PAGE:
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We Build It, and They Don’t Use It: Ten Steps to Improve Enablement Program or Tech Adoption – Part 1

By Doug Bushée | June 21, 2022 | 0 Comments

SalesSales Effectiveness and Enablement

Introduction

It’s a familiar story. Enablement leaders launch new tech, offer training, and provide new content or support, only to see low adoption among the sellers. How can they change behavior if no one takes advantage of the enablement programs or tech built for the sellers? Enablement leaders design these programs to increase sales productivity and effectiveness. So why don’t sellers or revenue team members take advantage of what enablement offers? The truth is, enablement tech, tools, content, and training compete with everything we ask sellers to do. As a result, leaders need a formal change management strategy to ensure high adoption and change selling behavior. I’ll divide this post into three parts, with the first part covering the first four of ten steps you can take to improve the adoption of your enablement efforts.

Identify an Executive Sponsor

As you begin your enablement effort, it’s critical to identify an executive sponsor and ensure that they are committed to the success of your effort. The role of an executive sponsor is twofold: first, to provide leadership and direction in their area of expertise; second, to help you understand how your enablement efforts will fit into their current priorities.

An executive sponsor should be capable of rallying others around your cause and have enough influence within the organization to get things done. In addition, they’ll need to be willing and able to communicate what’s critical about your enablement effort (including its outcomes), provide ongoing feedback on progress toward those outcomes, and advocate for resources to help achieve them.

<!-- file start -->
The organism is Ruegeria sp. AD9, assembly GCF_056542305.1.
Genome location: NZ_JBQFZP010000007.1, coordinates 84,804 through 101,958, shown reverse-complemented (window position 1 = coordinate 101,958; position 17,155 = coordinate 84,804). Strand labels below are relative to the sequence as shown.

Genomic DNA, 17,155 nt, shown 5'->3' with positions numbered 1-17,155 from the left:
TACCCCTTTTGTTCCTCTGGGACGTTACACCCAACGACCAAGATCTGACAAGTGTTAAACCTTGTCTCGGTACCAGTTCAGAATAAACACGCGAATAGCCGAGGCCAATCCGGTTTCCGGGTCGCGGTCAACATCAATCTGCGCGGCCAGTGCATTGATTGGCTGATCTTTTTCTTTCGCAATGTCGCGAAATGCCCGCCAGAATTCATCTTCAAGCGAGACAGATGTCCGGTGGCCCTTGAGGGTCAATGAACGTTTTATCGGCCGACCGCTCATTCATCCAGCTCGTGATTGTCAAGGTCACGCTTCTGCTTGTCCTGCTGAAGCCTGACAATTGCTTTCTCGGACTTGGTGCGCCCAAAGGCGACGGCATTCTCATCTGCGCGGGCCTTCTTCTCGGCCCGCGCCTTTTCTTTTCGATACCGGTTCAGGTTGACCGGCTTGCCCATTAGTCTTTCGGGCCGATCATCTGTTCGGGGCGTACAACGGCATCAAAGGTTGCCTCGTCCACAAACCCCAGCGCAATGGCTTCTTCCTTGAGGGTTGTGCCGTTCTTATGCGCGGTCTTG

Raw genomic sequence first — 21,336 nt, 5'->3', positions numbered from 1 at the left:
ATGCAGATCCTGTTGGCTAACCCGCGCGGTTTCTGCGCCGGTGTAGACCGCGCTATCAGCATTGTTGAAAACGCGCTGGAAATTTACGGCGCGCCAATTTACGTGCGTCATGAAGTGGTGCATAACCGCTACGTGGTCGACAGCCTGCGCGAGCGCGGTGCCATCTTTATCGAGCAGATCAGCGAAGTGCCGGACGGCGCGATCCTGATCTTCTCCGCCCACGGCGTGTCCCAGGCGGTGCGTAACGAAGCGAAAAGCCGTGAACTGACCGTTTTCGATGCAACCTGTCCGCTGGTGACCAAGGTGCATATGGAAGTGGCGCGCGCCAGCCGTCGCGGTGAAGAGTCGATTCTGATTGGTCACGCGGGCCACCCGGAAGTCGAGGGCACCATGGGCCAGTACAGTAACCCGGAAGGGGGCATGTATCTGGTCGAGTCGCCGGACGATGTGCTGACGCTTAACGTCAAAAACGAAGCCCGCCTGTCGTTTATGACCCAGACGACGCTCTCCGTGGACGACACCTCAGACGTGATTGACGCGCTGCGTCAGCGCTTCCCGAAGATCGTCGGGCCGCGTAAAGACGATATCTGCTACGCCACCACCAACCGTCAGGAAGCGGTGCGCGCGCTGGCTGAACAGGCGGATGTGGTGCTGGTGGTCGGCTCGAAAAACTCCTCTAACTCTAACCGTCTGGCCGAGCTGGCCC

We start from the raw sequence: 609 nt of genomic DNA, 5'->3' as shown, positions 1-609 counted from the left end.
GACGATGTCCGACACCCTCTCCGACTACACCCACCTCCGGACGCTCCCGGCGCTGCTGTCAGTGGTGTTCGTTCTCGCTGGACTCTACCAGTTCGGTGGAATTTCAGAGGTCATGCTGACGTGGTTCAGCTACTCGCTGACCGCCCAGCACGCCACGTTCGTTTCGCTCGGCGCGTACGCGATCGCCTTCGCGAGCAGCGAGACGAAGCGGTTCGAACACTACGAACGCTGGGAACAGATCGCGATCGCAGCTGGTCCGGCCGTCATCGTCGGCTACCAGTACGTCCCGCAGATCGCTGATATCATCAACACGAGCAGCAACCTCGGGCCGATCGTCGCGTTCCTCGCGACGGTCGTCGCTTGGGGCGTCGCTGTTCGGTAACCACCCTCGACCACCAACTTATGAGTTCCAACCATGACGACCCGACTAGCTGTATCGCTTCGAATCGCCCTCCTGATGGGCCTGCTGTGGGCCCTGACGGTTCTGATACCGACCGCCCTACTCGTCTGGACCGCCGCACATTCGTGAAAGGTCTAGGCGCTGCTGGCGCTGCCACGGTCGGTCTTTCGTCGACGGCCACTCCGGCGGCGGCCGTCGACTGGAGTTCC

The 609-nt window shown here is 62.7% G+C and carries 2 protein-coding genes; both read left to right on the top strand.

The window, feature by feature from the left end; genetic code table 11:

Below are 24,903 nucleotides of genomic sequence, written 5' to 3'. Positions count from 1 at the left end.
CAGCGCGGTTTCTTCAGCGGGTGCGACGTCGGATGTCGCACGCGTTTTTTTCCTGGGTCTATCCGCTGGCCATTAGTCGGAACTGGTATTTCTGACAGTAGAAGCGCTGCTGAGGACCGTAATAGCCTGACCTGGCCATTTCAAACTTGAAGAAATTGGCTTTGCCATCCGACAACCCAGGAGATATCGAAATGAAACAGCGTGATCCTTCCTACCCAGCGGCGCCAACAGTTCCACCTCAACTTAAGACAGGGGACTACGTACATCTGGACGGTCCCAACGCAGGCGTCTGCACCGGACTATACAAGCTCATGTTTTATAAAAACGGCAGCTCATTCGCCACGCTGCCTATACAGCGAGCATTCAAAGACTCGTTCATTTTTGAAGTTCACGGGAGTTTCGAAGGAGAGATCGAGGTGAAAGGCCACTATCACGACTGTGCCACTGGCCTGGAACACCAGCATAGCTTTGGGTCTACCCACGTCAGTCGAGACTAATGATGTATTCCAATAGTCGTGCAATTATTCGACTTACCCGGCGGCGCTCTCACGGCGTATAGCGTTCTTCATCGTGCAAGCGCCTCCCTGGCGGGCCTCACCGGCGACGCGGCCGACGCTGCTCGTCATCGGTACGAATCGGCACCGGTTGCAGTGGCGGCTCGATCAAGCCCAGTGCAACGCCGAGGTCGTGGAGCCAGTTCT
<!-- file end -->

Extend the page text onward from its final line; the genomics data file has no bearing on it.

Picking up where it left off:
Establish a Working Team and Focus on the Business Problem

Once you have executive sponsorship, it’s time to establish a working team that includes representatives from key stakeholders such as sellers, sales managers, sales operations, marketing, and IT team members. The first focus of this working team should be on the business problem the enablement program or tech will solve, not possible solutions. For example, often enablement leaders respond to a particular request – we need more training, we require that piece of technology or content, and then they put a team together to procure or build the requested learning solutions, tech, support, or content. But will the training, tech, support, or content solve the problem?

Only after the working team agrees on the problem the enablement program will solve does it make sense for the team to move forward with building the solution.

Collect Data and Requirements from Key Stakeholders

Once you have your team and agree on the problem, it’s time to gather data and requirements to inform the design of the enablement effort.

The data and requirements include understanding what the sellers are doing now. How are they addressing the problem today? What are high performers doing to work around the issue?

Asking the key stakeholders about their experience with the current tech, training, or process and looking at the associated data will help uncover pain points that the enablement effort can improve.

Integrate Enablement Effort into the Sales Process

The biggest mistake I see enablement, ops, and sales leaders make is that they offer the tech, training, support, or content to solve a particular problem without considering how it integrates into the daily seller workflow. This tech will help you find more prospects! Just login to this platform, do these three steps, then export the results, import them into your CRM – or worse, call the list and manually add them to your CRM. You get the idea. If enablement leaders want program adoption, they must fully understand their users’ day-in-the-life, week-in-the-life, and quarter-in-the- life. Here are some questions to consider at this step:

  • What is the seller doing now?
  • If the seller was creating the content, tool, or training, how would they design it? (This is an excellent hackathon opportunity).
  • What does success look like for critical stakeholders?
  • What behavior do we want to change?

Conclusion

These first four steps don’t have to take months, but they do need to be done to ensure the long-term success of your enablement effort. In Part 2, I’ll talk about the importance of design thinking, the communication plan, and the importance of gaining user manager support.

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